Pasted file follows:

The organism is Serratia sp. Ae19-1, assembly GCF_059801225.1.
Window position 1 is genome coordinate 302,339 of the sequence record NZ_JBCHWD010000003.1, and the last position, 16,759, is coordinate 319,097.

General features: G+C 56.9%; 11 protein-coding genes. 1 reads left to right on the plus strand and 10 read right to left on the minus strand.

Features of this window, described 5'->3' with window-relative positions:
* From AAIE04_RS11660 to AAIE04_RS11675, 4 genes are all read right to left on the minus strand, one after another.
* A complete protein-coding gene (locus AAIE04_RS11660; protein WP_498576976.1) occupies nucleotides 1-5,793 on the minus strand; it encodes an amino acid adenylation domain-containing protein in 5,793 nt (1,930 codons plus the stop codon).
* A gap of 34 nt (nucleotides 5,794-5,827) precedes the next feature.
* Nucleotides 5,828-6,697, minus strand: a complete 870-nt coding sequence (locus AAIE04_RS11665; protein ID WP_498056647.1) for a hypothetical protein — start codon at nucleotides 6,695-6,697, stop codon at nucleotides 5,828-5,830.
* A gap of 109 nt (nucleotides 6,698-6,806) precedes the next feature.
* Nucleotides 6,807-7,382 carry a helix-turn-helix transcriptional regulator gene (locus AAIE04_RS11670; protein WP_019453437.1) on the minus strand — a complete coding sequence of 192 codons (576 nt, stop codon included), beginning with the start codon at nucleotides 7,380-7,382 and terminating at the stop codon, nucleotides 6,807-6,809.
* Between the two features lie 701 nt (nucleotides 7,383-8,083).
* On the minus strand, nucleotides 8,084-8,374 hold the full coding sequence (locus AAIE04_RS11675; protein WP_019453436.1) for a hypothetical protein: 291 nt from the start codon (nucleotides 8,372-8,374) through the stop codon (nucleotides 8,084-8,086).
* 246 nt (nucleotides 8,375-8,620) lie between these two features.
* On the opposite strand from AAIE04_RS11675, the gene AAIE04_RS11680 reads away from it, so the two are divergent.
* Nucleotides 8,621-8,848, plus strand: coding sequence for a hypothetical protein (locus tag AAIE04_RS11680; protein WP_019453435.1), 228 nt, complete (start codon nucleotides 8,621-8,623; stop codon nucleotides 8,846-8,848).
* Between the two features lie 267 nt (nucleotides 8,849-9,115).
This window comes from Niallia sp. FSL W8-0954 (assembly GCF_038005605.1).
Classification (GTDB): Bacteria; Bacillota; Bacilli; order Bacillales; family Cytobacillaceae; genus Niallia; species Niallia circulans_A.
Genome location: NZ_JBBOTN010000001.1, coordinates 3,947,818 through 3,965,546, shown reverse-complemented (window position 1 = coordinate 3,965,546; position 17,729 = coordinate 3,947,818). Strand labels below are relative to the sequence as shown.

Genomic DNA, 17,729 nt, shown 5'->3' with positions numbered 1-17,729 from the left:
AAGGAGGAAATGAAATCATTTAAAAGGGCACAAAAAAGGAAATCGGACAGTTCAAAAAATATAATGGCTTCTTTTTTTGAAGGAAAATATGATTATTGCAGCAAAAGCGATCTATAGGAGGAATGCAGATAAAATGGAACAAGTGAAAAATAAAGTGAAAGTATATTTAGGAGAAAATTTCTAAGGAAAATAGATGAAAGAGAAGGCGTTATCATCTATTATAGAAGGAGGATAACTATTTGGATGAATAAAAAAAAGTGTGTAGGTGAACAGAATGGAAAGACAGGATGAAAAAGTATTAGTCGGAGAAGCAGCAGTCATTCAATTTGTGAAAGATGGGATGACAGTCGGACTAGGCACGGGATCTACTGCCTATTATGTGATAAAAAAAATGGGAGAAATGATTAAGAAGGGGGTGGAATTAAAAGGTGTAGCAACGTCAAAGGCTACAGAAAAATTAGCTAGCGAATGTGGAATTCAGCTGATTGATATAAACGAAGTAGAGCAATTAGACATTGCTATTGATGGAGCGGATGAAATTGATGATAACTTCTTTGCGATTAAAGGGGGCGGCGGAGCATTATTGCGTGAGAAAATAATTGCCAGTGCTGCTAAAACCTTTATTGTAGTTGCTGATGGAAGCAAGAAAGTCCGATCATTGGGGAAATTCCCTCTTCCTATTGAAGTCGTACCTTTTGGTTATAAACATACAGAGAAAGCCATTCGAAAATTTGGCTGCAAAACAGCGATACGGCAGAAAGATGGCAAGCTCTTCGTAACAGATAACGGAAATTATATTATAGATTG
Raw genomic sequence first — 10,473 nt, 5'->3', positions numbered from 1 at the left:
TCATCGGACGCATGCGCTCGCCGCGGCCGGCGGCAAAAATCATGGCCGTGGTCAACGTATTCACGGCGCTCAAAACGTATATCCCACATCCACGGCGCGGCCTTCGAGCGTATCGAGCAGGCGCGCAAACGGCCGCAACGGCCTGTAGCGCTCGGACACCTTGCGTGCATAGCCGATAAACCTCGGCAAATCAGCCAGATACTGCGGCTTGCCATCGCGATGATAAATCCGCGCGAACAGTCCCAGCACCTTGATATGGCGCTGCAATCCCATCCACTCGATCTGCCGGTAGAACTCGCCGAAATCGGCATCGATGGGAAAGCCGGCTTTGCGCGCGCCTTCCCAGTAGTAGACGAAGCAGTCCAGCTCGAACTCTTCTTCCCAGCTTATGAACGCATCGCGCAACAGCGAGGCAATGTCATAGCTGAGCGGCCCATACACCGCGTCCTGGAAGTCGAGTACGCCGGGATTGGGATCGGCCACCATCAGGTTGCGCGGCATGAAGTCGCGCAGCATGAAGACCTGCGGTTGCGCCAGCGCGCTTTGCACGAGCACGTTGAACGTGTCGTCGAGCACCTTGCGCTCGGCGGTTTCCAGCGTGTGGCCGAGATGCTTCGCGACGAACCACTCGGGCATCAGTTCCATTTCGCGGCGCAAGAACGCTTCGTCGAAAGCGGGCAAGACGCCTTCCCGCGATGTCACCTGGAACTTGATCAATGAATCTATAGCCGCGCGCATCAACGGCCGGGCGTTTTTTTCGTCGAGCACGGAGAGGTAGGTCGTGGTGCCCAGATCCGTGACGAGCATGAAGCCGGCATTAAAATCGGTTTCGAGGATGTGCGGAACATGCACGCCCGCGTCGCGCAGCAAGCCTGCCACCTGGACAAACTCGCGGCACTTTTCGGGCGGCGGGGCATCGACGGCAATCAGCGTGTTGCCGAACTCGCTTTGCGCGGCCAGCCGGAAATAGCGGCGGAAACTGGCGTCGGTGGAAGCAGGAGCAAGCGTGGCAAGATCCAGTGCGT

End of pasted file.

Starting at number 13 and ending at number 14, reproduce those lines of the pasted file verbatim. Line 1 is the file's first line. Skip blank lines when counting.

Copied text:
* 246 nt (nucleotides 8,375-8,620) lie between these two features.
* On the opposite strand from AAIE04_RS11675, the gene AAIE04_RS11680 reads away from it, so the two are divergent.